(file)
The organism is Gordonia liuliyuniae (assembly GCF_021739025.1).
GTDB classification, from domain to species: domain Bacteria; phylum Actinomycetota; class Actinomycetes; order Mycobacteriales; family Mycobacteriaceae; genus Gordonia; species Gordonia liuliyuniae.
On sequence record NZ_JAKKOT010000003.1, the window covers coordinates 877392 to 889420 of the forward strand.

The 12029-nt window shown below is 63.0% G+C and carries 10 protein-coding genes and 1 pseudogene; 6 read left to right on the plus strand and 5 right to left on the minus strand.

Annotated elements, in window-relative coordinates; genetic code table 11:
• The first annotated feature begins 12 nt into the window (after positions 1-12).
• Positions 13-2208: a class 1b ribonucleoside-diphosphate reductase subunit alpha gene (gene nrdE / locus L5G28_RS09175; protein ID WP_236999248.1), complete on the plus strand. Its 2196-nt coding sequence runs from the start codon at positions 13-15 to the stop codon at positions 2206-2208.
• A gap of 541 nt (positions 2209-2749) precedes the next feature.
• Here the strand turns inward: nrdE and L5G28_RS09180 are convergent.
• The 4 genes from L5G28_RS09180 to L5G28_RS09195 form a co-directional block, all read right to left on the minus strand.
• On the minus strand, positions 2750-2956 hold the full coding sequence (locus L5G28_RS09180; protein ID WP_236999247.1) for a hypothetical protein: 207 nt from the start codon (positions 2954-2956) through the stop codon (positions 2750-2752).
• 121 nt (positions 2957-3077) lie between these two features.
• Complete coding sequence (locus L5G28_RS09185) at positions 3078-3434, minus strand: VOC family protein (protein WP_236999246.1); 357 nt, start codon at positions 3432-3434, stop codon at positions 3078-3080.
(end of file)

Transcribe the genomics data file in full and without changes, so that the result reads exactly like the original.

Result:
The organism is Gordonia liuliyuniae (assembly GCF_021739025.1).
GTDB classification, from domain to species: domain Bacteria; phylum Actinomycetota; class Actinomycetes; order Mycobacteriales; family Mycobacteriaceae; genus Gordonia; species Gordonia liuliyuniae.
On sequence record NZ_JAKKOT010000003.1, the window covers coordinates 877392 to 889420 of the forward strand.

The 12029-nt window shown below is 63.0% G+C and carries 10 protein-coding genes and 1 pseudogene; 6 read left to right on the plus strand and 5 right to left on the minus strand.

Annotated elements, in window-relative coordinates; genetic code table 11:
• The first annotated feature begins 12 nt into the window (after positions 1-12).
• Positions 13-2208: a class 1b ribonucleoside-diphosphate reductase subunit alpha gene (gene nrdE / locus L5G28_RS09175; protein ID WP_236999248.1), complete on the plus strand. Its 2196-nt coding sequence runs from the start codon at positions 13-15 to the stop codon at positions 2206-2208.
• A gap of 541 nt (positions 2209-2749) precedes the next feature.
• Here the strand turns inward: nrdE and L5G28_RS09180 are convergent.
• The 4 genes from L5G28_RS09180 to L5G28_RS09195 form a co-directional block, all read right to left on the minus strand.
• On the minus strand, positions 2750-2956 hold the full coding sequence (locus L5G28_RS09180; protein ID WP_236999247.1) for a hypothetical protein: 207 nt from the start codon (positions 2954-2956) through the stop codon (positions 2750-2752).
• 121 nt (positions 2957-3077) lie between these two features.
• Complete coding sequence (locus L5G28_RS09185) at positions 3078-3434, minus strand: VOC family protein (protein WP_236999246.1); 357 nt, start codon at positions 3432-3434, stop codon at positions 3078-3080.